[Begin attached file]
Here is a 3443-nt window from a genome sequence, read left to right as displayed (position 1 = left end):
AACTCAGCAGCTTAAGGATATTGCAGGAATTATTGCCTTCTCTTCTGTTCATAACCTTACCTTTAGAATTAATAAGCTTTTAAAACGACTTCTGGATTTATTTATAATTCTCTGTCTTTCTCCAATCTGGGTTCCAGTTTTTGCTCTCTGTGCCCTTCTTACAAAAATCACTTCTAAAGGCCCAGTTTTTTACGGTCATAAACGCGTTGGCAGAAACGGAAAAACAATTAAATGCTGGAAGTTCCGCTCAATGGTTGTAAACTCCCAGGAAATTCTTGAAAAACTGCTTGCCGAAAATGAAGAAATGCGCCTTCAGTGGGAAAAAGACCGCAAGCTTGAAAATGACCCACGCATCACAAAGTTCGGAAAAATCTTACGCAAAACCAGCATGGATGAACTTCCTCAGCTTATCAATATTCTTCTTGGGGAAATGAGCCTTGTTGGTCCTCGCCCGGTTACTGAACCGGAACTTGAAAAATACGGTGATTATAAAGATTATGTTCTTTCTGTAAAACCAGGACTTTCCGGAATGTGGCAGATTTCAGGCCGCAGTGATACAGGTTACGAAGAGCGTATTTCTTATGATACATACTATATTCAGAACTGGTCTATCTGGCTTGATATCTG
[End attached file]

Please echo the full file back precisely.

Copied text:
Here is a 3443-nt window from a genome sequence, read left to right as displayed (position 1 = left end):
AACTCAGCAGCTTAAGGATATTGCAGGAATTATTGCCTTCTCTTCTGTTCATAACCTTACCTTTAGAATTAATAAGCTTTTAAAACGACTTCTGGATTTATTTATAATTCTCTGTCTTTCTCCAATCTGGGTTCCAGTTTTTGCTCTCTGTGCCCTTCTTACAAAAATCACTTCTAAAGGCCCAGTTTTTTACGGTCATAAACGCGTTGGCAGAAACGGAAAAACAATTAAATGCTGGAAGTTCCGCTCAATGGTTGTAAACTCCCAGGAAATTCTTGAAAAACTGCTTGCCGAAAATGAAGAAATGCGCCTTCAGTGGGAAAAAGACCGCAAGCTTGAAAATGACCCACGCATCACAAAGTTCGGAAAAATCTTACGCAAAACCAGCATGGATGAACTTCCTCAGCTTATCAATATTCTTCTTGGGGAAATGAGCCTTGTTGGTCCTCGCCCGGTTACTGAACCGGAACTTGAAAAATACGGTGATTATAAAGATTATGTTCTTTCTGTAAAACCAGGACTTTCCGGAATGTGGCAGATTTCAGGCCGCAGTGATACAGGTTACGAAGAGCGTATTTCTTATGATACATACTATATTCAGAACTGGTCTATCTGGCTTGATATCTG